• For example, the converter unit 540 may comprise at least one switching element configured to switch the voltage signal to be converted 502 or the processed signal 512 obtained by processing the voltage signal to be converted 502. Further, the detection unit 530 may provide the current detection signal 532 to the switching element (e.g. the gate of a transistor) so that the switching of the switching element is triggered by an occurrence of a current strength of interest of the current of the voltage signal to be converted 502 or the processed signal 512 obtained by processing the voltage signal to be converted. In other words, the conversion of the voltage signal to be converted 502 may be done by switching the voltage signal to be converted 502 or the processed signal 512 at times the current detection signal 532 indicates an occurrence of the current strength of interest of the current of the voltage signal to be converted 502 or the processed signal 512. In this way, the conversion of the voltage signal to be converted 502 can be implemented with increased efficiency.
  • FIG. 6 a shows a schematic illustration of a voltage converter 600 according to an embodiment. The voltage converter 600 comprises an input unit 510 providing an input interface for receiving a voltage signal to be converted. Further, the converter unit 540 is based on an H-bridge configuration. In this example, the converter unit 540 comprises four switching elements 642 (e.g. field effect transistors) and an inductor 644 (e.g. coil) in an H-bridge configuration. The magnetoresistive structure 520 is located inside the converter unit 540 between the inductor 644 and two switching elements 642. Therefore, an already altered and in this way processed signal obtained by processing (e.g. at least by the inductor) the voltage signal to be converted is sensed by the magnetoresistive structure 520. The detection unit 530 provides a current detection signal or a signal derived from the current detection signal (e.g. by shifting the phase) to the switching element 642 so that the switching of the switching element 642 is triggered by the detection unit 530. The converter unit 540 provides the converted voltage signal 542 as an output. For example, the current strength of interest is the zero current so that the switching of the switching element 642 is triggered, if a zero current state occurs.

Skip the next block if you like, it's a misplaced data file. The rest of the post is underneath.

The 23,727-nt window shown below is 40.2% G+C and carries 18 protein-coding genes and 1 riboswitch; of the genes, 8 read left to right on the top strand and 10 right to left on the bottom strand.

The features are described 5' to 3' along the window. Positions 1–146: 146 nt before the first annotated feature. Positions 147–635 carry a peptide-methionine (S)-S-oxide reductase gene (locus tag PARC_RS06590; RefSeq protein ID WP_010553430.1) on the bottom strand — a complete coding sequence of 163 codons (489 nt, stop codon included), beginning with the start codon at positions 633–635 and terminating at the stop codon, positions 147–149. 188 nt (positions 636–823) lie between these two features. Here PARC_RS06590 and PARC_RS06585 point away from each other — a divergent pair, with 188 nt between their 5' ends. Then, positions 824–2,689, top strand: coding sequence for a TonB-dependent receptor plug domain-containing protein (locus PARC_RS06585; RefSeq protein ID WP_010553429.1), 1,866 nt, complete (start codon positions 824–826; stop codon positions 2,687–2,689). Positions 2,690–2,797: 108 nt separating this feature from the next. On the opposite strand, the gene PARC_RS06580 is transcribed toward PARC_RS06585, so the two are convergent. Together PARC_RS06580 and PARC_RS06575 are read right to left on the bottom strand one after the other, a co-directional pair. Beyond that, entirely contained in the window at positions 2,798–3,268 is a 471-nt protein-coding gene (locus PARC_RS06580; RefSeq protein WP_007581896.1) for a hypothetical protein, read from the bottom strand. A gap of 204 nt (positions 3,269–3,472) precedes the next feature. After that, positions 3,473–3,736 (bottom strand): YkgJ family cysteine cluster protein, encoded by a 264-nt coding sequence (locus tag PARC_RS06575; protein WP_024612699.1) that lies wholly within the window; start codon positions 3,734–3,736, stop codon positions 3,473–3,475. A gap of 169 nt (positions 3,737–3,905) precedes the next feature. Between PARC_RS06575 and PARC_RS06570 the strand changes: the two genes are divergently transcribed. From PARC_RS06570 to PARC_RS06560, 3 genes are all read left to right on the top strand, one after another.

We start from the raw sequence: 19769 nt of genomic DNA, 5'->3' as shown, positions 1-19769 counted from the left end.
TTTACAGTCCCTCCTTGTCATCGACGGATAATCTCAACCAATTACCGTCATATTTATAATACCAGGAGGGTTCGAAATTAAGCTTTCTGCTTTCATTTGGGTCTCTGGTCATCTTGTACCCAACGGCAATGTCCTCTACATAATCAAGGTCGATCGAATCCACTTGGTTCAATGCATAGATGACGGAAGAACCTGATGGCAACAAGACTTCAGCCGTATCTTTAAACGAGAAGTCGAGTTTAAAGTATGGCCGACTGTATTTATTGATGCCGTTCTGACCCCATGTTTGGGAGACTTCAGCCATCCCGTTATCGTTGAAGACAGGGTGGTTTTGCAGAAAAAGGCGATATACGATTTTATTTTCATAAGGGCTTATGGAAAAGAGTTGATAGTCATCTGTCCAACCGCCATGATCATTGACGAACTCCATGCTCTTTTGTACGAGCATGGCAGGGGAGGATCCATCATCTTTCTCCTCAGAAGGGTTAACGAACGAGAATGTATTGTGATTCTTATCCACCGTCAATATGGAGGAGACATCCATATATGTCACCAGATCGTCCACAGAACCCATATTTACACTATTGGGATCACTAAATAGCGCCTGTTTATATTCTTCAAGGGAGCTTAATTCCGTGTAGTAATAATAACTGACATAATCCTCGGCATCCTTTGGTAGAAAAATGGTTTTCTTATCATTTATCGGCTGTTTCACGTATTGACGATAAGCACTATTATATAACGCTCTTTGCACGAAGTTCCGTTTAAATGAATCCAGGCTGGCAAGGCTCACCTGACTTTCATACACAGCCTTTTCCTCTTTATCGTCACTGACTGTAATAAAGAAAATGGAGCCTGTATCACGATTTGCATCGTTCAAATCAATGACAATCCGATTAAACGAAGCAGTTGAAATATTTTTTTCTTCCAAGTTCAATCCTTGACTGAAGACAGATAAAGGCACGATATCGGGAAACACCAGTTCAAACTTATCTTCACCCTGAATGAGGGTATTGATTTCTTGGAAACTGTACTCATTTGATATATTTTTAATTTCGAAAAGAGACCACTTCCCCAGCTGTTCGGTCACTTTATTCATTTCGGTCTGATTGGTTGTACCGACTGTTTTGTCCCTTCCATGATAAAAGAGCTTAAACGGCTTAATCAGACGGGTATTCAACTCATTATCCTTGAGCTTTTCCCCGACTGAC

• The switching elements 642 may be power transistors, for example. The converter unit 540 may optionally comprise a driver circuitry for generating the gate voltages of the power transistors based on the current detection signal provided by the detection unit 530.
  • FIG. 6 a shows an example for a measurement principle at a topology without a transformer for a power factor correction (PFC).
  • Similarly, the proposed principle can be applied to topologies using a transformer for controlling secondary side power elements. FIG. 6 a shows a schematic illustration of a voltage converter 650 according to an embodiment. The voltage converter 650 comprises an input unit 660 providing an input interface for receiving a voltage signal to be converted from an external voltage source 658. Further, the input unit comprises a first transistor Q1 and a second transistor Q2, a first inductor Lr, a second inductor Lm and a capacitor Cr. The converter unit 690 comprises a transformer TX connected to the input unit 660, a first transistor S1, a second transistor S2 (synchronous rectifier transistors) and an output capacitor Co. The converter unit 690 provides the converted voltage signal Vo to an external load RL. The transformer TX comprises a primary side inductor and a secondary side inductor. The primary side inductor and the input unit 660 represent the primary side of the voltage converter 650 and the remaining part of the converter unit 690 represent the secondary side of the voltage converter 650. The first transistor S1 of the voltage converter 650 is connected to a first terminal of the secondary side inductor and the second transistor S2 is connected to a second terminal of the secondary side inductor. A first magnetoresistive structure 670 is arranged in the proximity of the electrical connection between the second transistor S2 and the secondary side inductor and a second magnetoresistive structure 672 is arranged in the proximity of the electrical connection between the first transistor S1 and the secondary side inductor. Therefore, an already altered and in this way processed signal obtained by processing (e.g. at least by the inductor) the voltage signal to be converted is sensed by the magnetoresistive structure 520. The detection unit 680 (e.g. one unit for both magnetoresistive structures or two independent units for the magnetoresistive structures) provides a current detection signal or a signal derived from the current detection signal (e.g. by shifting the phase) to the first transistor S1 and the second transistor S2 so that the switching of the switching element 642 is triggered by the detection unit 530 (e.g. at a zero current occurring at the electrical connections in the proximity of the magnetoresistive structures).